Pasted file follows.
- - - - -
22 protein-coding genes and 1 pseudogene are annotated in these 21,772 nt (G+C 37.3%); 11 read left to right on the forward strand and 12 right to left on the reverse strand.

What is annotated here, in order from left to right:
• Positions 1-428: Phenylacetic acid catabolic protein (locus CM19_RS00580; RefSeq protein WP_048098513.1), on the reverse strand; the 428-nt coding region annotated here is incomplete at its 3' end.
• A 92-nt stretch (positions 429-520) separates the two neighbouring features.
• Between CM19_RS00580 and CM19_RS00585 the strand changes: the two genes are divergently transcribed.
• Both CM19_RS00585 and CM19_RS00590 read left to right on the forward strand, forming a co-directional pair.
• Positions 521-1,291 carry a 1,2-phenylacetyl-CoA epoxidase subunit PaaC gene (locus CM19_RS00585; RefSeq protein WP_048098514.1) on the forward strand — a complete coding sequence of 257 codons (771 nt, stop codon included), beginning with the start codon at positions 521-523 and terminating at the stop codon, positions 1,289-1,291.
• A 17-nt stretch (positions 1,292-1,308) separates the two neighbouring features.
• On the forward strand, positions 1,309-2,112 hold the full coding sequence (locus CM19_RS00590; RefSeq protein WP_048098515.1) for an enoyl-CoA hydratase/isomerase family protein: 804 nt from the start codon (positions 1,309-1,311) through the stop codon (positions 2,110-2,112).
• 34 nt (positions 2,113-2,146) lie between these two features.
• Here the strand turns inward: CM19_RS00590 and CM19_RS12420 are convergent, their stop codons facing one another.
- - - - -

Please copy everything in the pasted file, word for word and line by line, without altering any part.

22 protein-coding genes and 1 pseudogene are annotated in these 21,772 nt (G+C 37.3%); 11 read left to right on the forward strand and 12 right to left on the reverse strand.

What is annotated here, in order from left to right:
• Positions 1-428: Phenylacetic acid catabolic protein (locus CM19_RS00580; RefSeq protein WP_048098513.1), on the reverse strand; the 428-nt coding region annotated here is incomplete at its 3' end.
• A 92-nt stretch (positions 429-520) separates the two neighbouring features.
• Between CM19_RS00580 and CM19_RS00585 the strand changes: the two genes are divergently transcribed.
• Both CM19_RS00585 and CM19_RS00590 read left to right on the forward strand, forming a co-directional pair.
• Positions 521-1,291 carry a 1,2-phenylacetyl-CoA epoxidase subunit PaaC gene (locus CM19_RS00585; RefSeq protein WP_048098514.1) on the forward strand — a complete coding sequence of 257 codons (771 nt, stop codon included), beginning with the start codon at positions 521-523 and terminating at the stop codon, positions 1,289-1,291.
• A 17-nt stretch (positions 1,292-1,308) separates the two neighbouring features.
• On the forward strand, positions 1,309-2,112 hold the full coding sequence (locus CM19_RS00590; RefSeq protein WP_048098515.1) for an enoyl-CoA hydratase/isomerase family protein: 804 nt from the start codon (positions 1,309-1,311) through the stop codon (positions 2,110-2,112).
• 34 nt (positions 2,113-2,146) lie between these two features.
• Here the strand turns inward: CM19_RS00590 and CM19_RS12420 are convergent, their stop codons facing one another.